keeping things shipshape was impossible. Today
the half-roasting of the colors is a survival of the
days when a slovenly appearance characterized
mourning on shipboard.
Forecastle is pronounced focsul. In the days
of Columbus, ships were fitted with castle-like
eminences fore and aft. While both structures
have disappeared, the term forecastle, referring
to the same general part of the ship as the original
forward castle, still remains.
The word gangway is taken from the anglo-
saxon word gang, meaning to go, make a passage
in, or cut out (or cut through). It is commonly
used as an order to sailors to stand aside or to
To most sailors the word geedunk means ice
cream, candy, potato chips, and other assorted
snacks or even the place where they can be
purchased. No one, however, knows for certain
where the term originated; there are several
In the 1920s a comic strip character named
Harold Term and his friends spent a great
amount of time at Pops candy store. The
stores name was the Sugar Bowl, but
Harold and company always called it the
geedunk for reasons never explained.
The Chinese word meaning a place of
idleness sounds something like gee
Geedunk is the sound made by a
vending machine when it dispenses a soft
drink in a cup.
It maybe derived from the German word
tunk meaning to dip or sop either in gravy
or coffee. Dunking was a common practice
in days when bread, not always obtained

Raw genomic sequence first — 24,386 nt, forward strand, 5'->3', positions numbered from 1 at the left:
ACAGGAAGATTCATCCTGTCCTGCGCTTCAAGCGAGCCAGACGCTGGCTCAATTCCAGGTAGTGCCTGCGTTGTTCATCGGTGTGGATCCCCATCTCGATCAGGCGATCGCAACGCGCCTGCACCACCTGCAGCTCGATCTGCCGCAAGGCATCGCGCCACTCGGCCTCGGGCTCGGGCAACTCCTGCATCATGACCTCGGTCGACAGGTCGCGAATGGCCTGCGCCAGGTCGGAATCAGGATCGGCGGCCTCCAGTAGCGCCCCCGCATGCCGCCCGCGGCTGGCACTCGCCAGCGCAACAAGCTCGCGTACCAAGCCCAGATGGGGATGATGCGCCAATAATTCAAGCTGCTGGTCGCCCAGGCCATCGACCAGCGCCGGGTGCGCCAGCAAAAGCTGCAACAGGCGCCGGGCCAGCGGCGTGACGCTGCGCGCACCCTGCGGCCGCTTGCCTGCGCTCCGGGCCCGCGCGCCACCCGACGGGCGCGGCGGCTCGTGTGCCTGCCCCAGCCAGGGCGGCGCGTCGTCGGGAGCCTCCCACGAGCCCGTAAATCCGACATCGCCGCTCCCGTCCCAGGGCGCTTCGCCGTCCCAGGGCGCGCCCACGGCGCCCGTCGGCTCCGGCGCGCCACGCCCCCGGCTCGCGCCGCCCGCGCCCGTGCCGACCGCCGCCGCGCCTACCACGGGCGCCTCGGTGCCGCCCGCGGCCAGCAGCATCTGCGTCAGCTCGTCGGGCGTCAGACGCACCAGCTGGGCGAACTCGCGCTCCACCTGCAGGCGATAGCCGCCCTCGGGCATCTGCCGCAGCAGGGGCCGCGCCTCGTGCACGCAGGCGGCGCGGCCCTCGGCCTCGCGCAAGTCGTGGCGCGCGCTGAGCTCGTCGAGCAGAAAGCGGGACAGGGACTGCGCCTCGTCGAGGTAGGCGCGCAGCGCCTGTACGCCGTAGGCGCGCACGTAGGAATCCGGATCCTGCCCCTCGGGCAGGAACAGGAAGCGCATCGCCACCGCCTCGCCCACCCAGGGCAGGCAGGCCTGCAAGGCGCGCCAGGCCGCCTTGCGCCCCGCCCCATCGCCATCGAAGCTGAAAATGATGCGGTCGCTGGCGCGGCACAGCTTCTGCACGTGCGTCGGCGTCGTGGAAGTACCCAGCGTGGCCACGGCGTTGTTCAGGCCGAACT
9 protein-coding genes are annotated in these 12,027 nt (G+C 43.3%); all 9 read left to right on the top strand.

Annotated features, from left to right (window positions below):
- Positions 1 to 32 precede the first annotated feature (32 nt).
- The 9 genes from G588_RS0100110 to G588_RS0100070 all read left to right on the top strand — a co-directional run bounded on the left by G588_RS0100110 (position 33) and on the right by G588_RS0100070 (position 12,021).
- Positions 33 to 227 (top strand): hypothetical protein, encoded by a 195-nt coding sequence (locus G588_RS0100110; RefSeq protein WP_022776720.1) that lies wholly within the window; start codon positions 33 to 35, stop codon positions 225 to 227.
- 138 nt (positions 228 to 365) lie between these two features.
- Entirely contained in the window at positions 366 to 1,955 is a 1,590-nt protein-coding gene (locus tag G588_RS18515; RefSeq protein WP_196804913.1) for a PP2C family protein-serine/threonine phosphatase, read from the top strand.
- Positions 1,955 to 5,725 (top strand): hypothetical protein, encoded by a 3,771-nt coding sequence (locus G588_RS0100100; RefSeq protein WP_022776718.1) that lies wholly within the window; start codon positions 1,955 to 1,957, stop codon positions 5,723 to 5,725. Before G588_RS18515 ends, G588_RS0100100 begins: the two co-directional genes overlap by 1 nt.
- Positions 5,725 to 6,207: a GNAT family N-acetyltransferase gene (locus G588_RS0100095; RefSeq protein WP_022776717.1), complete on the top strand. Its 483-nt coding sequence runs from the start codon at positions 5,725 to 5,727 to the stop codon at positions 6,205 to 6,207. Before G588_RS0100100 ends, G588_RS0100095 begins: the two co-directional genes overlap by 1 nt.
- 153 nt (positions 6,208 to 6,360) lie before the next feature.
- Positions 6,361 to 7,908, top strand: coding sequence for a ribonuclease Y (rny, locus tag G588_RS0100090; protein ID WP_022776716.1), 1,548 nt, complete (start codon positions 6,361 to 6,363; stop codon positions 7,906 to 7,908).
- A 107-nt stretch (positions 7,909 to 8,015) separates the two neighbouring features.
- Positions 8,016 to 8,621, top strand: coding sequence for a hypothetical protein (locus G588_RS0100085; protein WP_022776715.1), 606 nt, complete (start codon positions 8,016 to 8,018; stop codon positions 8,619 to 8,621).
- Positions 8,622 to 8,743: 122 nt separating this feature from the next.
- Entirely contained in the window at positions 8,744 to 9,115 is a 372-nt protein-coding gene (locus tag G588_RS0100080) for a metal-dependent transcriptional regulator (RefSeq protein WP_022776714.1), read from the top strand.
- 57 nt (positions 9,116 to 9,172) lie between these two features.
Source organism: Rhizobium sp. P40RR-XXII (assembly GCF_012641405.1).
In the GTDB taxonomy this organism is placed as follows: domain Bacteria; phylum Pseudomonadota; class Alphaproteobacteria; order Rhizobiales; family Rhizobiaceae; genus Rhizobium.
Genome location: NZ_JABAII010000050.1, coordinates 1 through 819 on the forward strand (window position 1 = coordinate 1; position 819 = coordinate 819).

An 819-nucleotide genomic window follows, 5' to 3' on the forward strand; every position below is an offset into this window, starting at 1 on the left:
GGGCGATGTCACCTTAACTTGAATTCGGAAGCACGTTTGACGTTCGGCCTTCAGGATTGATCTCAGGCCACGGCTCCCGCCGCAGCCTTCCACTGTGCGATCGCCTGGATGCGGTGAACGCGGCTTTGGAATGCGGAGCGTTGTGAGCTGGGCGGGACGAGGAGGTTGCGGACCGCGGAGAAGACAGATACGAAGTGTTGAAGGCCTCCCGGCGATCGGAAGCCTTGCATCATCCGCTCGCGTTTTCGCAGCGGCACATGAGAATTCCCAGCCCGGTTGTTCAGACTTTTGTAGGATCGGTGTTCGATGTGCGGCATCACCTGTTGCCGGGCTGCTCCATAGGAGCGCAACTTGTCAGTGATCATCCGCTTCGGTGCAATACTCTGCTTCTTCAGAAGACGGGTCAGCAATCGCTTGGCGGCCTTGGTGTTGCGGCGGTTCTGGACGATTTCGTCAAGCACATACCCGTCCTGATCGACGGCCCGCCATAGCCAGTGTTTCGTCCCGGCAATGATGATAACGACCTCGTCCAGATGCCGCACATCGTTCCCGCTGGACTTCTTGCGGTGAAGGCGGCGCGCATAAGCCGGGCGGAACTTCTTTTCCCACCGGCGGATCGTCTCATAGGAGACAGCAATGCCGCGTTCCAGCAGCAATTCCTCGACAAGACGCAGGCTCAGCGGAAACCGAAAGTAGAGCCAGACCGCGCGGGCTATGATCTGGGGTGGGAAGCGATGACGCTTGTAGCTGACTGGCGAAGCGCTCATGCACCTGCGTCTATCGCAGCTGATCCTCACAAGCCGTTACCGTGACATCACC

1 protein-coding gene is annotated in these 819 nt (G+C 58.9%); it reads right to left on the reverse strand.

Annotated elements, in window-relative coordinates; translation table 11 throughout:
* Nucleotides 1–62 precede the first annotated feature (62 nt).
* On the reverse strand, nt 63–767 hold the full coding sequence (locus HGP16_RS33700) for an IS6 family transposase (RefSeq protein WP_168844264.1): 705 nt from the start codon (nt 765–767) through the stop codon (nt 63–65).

fresh, needed a bit of tunking to soften
it. The ge is a German unaccented
prefix denoting repetition. In time it may
have changed from getunk to geedunk.
Whatever theory we use to explain the origin
of geedunk, it doesnt alter the fact that Navy
people enjoy the treats associated with this term.
Admiral Edward Vernon of the Royal Navy
is responsible for the term grog. He was in the
habit of walking the deck of his flagship in a
boatcloak of grogram cloth. That habit suggested
a nickname for the popular flag officer, and
Admiral Vernon came to be known affectionately
as Old Grog. In 1740 he introduced West
Indian rum aboard ship by having a mixture of
rum and water served as a ration to the crew. It
was intended as a preventive against fevers, which
so often decimated expeditions to the West
Indies. This innovation was received with
enthusiasm by the men on the flagship Burford,
who promptly named the beverage after their
Forty years later verses were composed on the
cruiser Berwick that bespeak the popularity of the
officer and the drink; the last two stanzas are as
A mighty bowl on deck he drew,
And filled it to the brink;
Such drank the Burfords gallant crew,
And such the gods shall drink.
The sacred robe which Vernon wore
Was drenched within the same;
And hence his virtues guard our shore,
And grog derives its name.
In the modern Navy, falsifying reports,
records, and the like is often referred to as
gundecking. The origin of the term is somewhat
obscure, but at the risk of gundecking, here are
two plausible explanations for its modern usage.
The deck below the upper deck on British
sailing ships-of-war was called the gun deck,
although it carried no guns. This false deck may
have been constructed to deceive enemies as to
the amount of armament carried; thus, the gun
deck was a falsification.
A more plausible explanation may stem from
shortcuts taken by early midshipmen when doing
their navigation lessons. Each midshipman was
supposed to take sun lines at noon and star sights
at night and then go below to the gun deck, work
out their calculations, and show them to the